Sunday shopping restrictions have been lifted, with retail outlets now permitted to open during this day of the week at no extra cost provided they remain closed on any other day.
Economy Minister Chris Cardona announced the reform during a news conference at the Embassy shopping complex in Valletta this morning.
According to conditions laid out in a legal notice published today and which was not made available to the press, all shops will be allowed to open on Sundays between 6am and 5pm. However, they must then choose any other day of the week on which they shall remain closed, provided they inform the Director of Trade accordingly.
Grocery shops will be allowed to open on Sundays between 6am and 1pm, while businesses wanting to open seven days a week can do so by paying a weekly€700 fee.
Businesses wanting to open seven days a week can do so by paying a weekly €700 fee
Dr Cardona said that Sunday shopping restrictions on shops located outside touristic zones and restrictions related to shop size have been lifted.
Retailers had been complaining that the old regulations were creating unfair competition, he said.
The reform also means that retail outlets may extend their business hours up to 10pm on Thursdays, Fridays and Saturdays without the need for a permit.
Moreover, outlets in the Cottonera area will be allowed to extend business hours in case there is a cruise liner berthed in that part of the Grand Harbour, as is currently the case for shops in Valletta.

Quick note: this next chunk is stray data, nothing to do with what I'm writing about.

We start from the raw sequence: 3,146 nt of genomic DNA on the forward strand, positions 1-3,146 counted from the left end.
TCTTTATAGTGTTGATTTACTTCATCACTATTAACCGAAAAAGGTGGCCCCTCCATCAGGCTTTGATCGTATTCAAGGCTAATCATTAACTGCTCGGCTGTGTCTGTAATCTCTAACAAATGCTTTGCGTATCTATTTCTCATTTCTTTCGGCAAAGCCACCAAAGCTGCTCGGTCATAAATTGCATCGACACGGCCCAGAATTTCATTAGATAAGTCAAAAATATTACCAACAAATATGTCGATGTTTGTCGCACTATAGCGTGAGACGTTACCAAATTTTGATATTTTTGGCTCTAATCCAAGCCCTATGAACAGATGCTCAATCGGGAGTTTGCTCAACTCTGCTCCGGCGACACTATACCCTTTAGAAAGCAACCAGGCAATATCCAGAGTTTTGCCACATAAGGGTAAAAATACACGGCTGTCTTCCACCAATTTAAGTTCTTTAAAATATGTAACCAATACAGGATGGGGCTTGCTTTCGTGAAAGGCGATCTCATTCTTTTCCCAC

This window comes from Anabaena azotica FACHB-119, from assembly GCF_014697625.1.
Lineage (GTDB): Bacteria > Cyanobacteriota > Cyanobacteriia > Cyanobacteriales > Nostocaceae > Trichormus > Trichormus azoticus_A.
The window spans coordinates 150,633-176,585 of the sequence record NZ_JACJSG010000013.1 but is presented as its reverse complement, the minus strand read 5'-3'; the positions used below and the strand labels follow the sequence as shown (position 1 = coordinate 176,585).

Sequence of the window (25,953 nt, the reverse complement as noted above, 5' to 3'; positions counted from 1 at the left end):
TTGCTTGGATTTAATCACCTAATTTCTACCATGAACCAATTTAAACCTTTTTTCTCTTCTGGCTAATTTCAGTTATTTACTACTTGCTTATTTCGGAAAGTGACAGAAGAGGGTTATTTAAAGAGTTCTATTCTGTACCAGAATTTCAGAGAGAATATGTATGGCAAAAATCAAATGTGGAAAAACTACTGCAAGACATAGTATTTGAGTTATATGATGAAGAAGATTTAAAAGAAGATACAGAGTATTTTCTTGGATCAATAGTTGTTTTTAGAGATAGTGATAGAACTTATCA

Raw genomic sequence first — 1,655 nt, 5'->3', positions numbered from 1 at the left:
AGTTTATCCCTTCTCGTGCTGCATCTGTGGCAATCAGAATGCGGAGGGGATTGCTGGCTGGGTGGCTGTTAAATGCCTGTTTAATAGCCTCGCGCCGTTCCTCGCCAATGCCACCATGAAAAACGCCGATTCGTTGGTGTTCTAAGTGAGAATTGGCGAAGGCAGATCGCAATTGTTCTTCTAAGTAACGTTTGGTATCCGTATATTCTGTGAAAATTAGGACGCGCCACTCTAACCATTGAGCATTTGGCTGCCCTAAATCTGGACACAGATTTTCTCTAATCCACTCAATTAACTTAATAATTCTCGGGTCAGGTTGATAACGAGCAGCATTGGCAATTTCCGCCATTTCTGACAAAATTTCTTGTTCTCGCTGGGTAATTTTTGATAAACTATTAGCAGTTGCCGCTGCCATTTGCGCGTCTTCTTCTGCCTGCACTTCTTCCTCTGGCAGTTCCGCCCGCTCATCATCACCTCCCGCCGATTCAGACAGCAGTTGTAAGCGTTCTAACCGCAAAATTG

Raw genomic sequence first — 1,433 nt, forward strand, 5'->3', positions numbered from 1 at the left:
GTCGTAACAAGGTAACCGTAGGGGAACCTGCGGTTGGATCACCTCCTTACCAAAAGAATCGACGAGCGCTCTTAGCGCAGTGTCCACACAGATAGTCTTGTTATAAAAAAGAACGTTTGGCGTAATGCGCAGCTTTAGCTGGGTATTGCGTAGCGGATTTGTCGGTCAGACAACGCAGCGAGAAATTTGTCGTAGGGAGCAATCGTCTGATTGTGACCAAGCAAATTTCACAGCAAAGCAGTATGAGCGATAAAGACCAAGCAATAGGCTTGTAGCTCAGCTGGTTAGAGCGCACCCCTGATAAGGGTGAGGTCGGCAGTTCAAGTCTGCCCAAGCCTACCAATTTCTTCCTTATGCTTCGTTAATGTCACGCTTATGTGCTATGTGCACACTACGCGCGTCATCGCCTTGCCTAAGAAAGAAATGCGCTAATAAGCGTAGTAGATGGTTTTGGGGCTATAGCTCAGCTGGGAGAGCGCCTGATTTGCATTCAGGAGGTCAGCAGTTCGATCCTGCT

Dr Cardona pointed out that apart from the removal of trade licences, shop owners wanting to take advantage of the new extended shopping hours could do so without the need of applying each time.
In the case of public holidays which do not fall on Sunday, the proposal is for all shops to be allowed to open, with the exception of Good Friday.
The news conference was also addressed by Consumer Affairs Minister Helena Dalli, who said shop assistants could refuse to work on Sundays as long as they were not obliged to do so by their employment contract. She added that the new regulations would not affect working conditions.
The President of the Chamber of Small and Medium Enterprises (GRTU) said shop owners were four square behind this reform. He noted that an internal survey had shown that 70 per cent of its members backed the lifting of the Sunday shopping restrictions.
The stand is in stark contrast to that adopted by the GRTU in 2001 when the Bay Street Complex had opened.
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